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The 14-16 April 2016 Kumamoto Earthquake Sequence, Kyushu, Japan

‘Learning from Earthquakes’ Mission Seminar

Dr Gabriele Chiaro, University of Canterbury, Christchurch;

Mr Gavin Alexander, Beca, Auckland;

Mr Pathmanathan Brabhaharan, Opus International Consultants, Wellington;

Dr Chris Massey, GNS Science, Wellington

Auckland PresentationWednesday 17 August 2016

Wellington Presentation: TBA

Christchurch Presentation: TBA

Video recording link:

http://youtu.be/k8aSoU2GT_o

Presentation PowerPoint:

The 2016 Kumamoto Earthquake (PowerPoint)

Presentation Abstract

The Kyushu Region of Southern Japan was affected by a series of Mw 6.0 to 7.0 earthquakes during 14th-16th April 2016, followed by hundreds of aftershocks. The earthquake sequence caused significant damage over a wide area, including Kumamoto City, Mashiki town and the Mount Aso volcanic caldera. In view of valuable lessons to learn from the Kumamoto earthquake sequence, NZSEE selected a team of experienced geotechnical professionals with expertise in geotechnical engineering, engineering geology and associated research for Learning from Earthquakes Mission, and were on the ground between 7th May and 14th May 2016.

The mission was planned in a way that most of the relatively large geographical area that was severely affected by the earthquakes was able to be covered on the ground. This allowed the team to observe and record the type and spatial distribution of the main hazards triggered by the earthquakes. The observations were made only three to four weeks after the main earthquakes, when the government and local authorities were still in the emergency response phase, but after the critical and traumatic phase where the injured and dead had been evacuated. Thus numerous earthquake impacts were observed first-hand by the team, before major repair work that would clear the evidence of damage from the earthquake.

The main types of observed hazard were landslides, ground shaking and surface fault rupture. These landslides mainly comprised earth flows and slides, debris flows and avalanches, earth/debris slides and slumps. Some landslides were reported to have killed at least 10 people out of the 69 confirmed deaths associated with the earthquake. Rupture along the main fault was mapped at the surface over several kilometres.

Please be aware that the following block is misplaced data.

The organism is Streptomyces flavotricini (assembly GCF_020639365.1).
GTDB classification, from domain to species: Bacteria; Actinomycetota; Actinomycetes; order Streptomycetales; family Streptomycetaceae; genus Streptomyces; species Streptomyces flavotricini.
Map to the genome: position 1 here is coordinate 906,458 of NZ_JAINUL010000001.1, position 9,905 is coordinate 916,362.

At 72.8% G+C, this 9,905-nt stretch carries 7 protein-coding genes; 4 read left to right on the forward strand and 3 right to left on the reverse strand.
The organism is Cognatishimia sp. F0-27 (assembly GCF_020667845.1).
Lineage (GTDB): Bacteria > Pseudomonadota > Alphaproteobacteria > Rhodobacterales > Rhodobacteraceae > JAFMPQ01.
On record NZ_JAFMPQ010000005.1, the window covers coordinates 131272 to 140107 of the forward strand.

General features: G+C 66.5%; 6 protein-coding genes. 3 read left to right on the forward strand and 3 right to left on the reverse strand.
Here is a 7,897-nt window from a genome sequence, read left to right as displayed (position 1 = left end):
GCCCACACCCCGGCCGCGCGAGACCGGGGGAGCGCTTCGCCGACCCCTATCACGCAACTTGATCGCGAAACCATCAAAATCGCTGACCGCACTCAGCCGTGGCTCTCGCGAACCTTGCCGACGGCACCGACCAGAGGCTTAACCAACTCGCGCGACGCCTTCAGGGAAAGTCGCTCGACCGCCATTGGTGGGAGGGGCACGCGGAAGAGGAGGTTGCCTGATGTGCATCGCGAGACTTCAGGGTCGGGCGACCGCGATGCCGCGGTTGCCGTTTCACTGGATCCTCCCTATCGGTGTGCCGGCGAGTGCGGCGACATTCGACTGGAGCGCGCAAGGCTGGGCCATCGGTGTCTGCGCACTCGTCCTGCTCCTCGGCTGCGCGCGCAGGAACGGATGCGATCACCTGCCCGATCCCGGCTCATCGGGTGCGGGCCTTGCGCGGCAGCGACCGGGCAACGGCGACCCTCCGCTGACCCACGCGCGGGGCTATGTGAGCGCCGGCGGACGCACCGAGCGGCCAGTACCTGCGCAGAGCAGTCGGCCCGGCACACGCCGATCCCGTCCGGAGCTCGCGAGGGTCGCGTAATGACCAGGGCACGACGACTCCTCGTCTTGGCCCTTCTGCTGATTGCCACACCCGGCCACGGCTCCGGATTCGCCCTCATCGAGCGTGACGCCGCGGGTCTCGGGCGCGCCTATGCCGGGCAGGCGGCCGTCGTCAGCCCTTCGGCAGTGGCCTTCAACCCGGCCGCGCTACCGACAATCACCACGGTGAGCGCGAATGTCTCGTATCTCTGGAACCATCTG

The earthquake-induced shaking and landslides also caused considerable damage to roads, highways, rail transportation, linear infrastructure (pipes and cables) and high voltage transmission lines. Several bridges, including the critical Aso Bridge, were completely destroyed or were significantly damaged by landslides.

In a few suburbs of Kumamoto City and in Mashiki Town, localised liquefaction took place, causing lateral spreading, differential settlements of the ground and riverbanks, sinking and tilting of buildings, foundation failures, cracks on roads, and disruption of water and sewage pipe networks. The overall effects from liquefaction related hazards, however, appeared relatively minor compared to the damage caused by shaking, landslides and surface fault rupture.

The presentation will provide some discussion about significance of the observations in the context of the potential for earthquake-induced ground damage and consequent damage to the built environment in New Zealand. Such observations can therefore help to identify where similar hazards and impacts could occur in New Zealand, as well as to provide insights on how to mitigate against such hazards.

NZSEE gratefully acknowledges the financial support by the Ministry of Business, Innovation & Employment and EQC for the Learning from Earthquakes programme.